Africa’s Property Technology (Proptech) sector is ramping up and is a key component of future strategies for local REITs, operators and others looking to future proof their real estate businesses as well as VCs looking to invest in early stage startups and opportunities according to the founder of the Africa Proptech Forum, Kfir Rusin. “Covid-19 accelerated the growth of technology in real estate management on the continent with smart building and sustainable technology being the most broadly adopted innovations to date,” says Rusin.
Evidence of this ramp up and uptake in African real estate for Rusin includes: Spleet, a leading Nigerian Proptech start-up’s inclusion into the NYC-based Metaprop accelerator; increasing fund allocation to property technology by VC’s such as Kalon Ventures, Kepple Africa and others; expansion of Proptech into property curriculum studies by universities such as UCT; expansion of global tech leaders such as MRI Software across the African market; and the investment and development in tech specific strategies and services from leading African real estate players such as Broll, Turner & Townsend, and ATTACQ.
Actively leveraging five decades of experience to drive development across the African continent and empower the sector with strong technology, MRI Software is one of the leading drivers of Proptech globally. With over two million users worldwide and with over 70% of the South Africa’s REIT sector using its tech, MRI Software’s scale provides it with a platform to bring new technologies to market and drive adoption of new technologies such as AI powered data acquisition tools and predictive analytics says Africa MD, Mark Fairweather.
“Predictive analytics is the next big leap that we want to take. Each company using solutions for planning and forecasting is doing things slightly differently, but there are also always things that remain consistent and repeatable regardless of circumstances – in areas of consistency like this, a lot of planning and analysis could be replaced by a predictive analytical engine powered by artificial intelligence,” says Fairweather. As he looks forward to the future, he is energized about how Proptech is likely to fast track growth and help the sector to leapfrog over historical challenges in Africa and echoes Rusin’s views on where Proptech is driving change.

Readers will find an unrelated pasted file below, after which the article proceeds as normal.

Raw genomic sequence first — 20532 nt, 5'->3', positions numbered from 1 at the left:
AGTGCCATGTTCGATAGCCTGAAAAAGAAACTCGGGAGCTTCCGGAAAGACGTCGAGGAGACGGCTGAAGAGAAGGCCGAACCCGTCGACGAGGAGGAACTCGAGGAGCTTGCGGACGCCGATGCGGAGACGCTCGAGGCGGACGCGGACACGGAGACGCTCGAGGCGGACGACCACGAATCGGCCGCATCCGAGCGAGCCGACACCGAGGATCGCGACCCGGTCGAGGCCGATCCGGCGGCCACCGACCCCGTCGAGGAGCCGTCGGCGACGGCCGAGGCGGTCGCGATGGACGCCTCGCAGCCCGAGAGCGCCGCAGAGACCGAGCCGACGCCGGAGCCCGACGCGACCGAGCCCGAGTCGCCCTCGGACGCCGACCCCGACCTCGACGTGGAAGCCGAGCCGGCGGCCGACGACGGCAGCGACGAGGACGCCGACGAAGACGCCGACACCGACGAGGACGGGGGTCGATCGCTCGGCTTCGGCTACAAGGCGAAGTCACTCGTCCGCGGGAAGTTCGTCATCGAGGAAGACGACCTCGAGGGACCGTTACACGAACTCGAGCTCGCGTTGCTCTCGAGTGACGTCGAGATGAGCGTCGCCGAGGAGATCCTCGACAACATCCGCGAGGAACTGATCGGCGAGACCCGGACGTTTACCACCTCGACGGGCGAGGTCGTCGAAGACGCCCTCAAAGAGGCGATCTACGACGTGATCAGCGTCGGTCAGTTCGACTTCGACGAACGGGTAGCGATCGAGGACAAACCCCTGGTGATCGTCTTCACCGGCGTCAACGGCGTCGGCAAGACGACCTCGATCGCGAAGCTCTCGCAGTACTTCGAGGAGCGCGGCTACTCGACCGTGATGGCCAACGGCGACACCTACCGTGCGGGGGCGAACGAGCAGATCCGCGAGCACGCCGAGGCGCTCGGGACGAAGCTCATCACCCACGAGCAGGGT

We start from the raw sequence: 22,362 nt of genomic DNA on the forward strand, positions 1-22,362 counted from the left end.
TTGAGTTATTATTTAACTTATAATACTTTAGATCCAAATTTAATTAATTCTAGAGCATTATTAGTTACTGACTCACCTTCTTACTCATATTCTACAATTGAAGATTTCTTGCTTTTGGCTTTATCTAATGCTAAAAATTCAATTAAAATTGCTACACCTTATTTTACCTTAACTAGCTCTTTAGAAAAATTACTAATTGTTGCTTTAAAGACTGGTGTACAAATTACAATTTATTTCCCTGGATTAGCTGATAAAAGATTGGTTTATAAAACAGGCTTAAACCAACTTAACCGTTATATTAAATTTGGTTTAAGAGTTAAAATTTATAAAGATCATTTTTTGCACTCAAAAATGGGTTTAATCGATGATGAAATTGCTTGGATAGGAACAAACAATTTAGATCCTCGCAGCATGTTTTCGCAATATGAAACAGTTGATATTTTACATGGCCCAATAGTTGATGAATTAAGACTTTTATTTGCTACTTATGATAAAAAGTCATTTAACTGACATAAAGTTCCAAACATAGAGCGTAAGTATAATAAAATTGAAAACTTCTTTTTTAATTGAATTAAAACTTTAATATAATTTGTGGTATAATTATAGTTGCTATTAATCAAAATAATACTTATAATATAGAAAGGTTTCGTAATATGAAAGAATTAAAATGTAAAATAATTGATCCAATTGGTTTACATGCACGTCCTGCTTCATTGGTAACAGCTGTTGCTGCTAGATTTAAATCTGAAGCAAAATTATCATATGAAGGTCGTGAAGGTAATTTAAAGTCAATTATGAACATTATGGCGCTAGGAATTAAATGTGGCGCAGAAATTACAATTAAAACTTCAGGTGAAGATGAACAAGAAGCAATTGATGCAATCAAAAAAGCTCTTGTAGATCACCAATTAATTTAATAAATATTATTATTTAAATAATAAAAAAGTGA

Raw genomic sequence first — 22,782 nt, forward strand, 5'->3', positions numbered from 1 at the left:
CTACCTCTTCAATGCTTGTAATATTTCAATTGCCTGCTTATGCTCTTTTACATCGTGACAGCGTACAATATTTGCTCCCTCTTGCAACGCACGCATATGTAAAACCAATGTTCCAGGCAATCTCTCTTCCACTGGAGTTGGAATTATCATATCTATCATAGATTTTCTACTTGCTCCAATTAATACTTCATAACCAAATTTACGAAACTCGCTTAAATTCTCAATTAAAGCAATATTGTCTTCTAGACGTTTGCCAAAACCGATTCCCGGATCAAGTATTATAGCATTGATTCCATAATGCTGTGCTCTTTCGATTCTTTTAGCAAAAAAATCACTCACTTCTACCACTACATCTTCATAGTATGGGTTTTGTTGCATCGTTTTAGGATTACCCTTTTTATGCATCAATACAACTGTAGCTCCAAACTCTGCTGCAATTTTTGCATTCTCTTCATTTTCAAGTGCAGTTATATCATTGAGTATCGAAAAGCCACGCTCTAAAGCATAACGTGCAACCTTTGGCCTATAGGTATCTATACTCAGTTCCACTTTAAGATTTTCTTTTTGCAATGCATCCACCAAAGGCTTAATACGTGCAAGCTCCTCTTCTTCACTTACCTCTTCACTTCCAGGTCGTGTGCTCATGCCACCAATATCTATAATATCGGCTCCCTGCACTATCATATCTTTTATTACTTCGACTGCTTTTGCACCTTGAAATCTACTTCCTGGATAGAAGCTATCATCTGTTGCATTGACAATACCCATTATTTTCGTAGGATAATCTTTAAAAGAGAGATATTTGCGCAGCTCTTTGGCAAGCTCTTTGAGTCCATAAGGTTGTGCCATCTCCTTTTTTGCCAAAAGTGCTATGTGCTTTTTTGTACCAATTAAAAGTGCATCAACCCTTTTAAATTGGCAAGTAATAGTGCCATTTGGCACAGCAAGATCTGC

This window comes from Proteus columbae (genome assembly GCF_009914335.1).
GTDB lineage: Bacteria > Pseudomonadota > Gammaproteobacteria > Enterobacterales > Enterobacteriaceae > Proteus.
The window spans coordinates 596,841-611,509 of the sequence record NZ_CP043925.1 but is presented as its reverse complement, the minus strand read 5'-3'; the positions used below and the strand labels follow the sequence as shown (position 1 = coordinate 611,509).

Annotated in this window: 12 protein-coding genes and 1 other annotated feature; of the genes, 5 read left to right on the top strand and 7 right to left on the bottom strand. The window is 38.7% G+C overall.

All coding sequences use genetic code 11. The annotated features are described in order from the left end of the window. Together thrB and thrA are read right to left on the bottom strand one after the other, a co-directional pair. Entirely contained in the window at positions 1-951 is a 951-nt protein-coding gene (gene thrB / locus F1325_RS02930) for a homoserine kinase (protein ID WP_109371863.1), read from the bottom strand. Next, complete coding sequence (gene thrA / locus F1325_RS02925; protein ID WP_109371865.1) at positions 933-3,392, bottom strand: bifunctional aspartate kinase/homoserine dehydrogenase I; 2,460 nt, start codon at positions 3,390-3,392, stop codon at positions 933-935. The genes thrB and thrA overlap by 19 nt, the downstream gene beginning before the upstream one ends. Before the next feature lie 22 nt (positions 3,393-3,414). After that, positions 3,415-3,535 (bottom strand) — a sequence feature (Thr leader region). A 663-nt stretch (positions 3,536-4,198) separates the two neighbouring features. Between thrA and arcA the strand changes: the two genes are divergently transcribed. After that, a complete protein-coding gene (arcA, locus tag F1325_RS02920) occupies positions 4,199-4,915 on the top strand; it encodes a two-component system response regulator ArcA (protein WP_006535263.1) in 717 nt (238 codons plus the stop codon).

“It’s an exciting time to be in the world of PropTech, because it’s a time where we can all shape the future. The opportunity is here now to apply data and analytics, in ways that really matter. When looking to the future, we are able to define three mega-trends that we believe shape the future of real estate and PropTech.”
“The first is smart buildings and technologies, which is about buildings having sensors and data – but also about the technology becoming smarter with insights and artificial intelligence to help drive automation. Secondly, physical spaces will become more flexible and respond to the changing needs of people, which means business models and PropTech will also need to become nimbler. Thirdly, engaging resident, tenant and guest experiences matter more now than ever before, because people have much more choice now.”
From developing and driving technology adoptions to making sense of the data and spurring innovation that affects the bottom line is what drives Broll Cushman Wakefield’s Technology Lead, Jarrod Lewin. According to Lewin, while the real estate sector increasingly values data as the new gold; the analysis and usability of the data is what will set apart industry leaders from their peers.
As Lewin says, “Market dynamics, even in a sector as slow to move as real estate is, are changing at an increasing rate, so there is tremendous value in being able to forecast, mark and adjust, to predicted market shifts.” As he elaborates on Cushman Wakefield Broll’s current ability and future plans to unlock Africa’s new era with Proptech, Lewin reveals their secret sauce to driving the real estate sector forward.
“To encourage and harness the power of PropTech requires that we maintain two key lines of innovation, which may converge in the future. We have repositioned our team and are investing in: Seeking large efficiencies in our current business operations; as well as creating new ways of offering real estate services,” adds Lewin. This important nuance has been critical to working in partnership with a sector, which has been slow to change, and required an approach based less on leaps, but refinement and augmentation of current service processes says Lewin.
This has resulted in Cushman Wakefield Broll investing and developing proprietary technology platforms, which are focused on two key service requirements: transaction administration and documentation, and payment processes. As Lewin says, “Whilst not yet launched publicly, our team currently shares the ability to harness: Automated Workflow and Transaction Administration – which significantly reduces the time spent administering transactions. Automated and Roboticized Invoice Processing – which both reduces the time spent in loading, validating and making payments on behalf of our clients, but also provides for data gathering and analysis to inform our clients of market shifts or consumption habits.”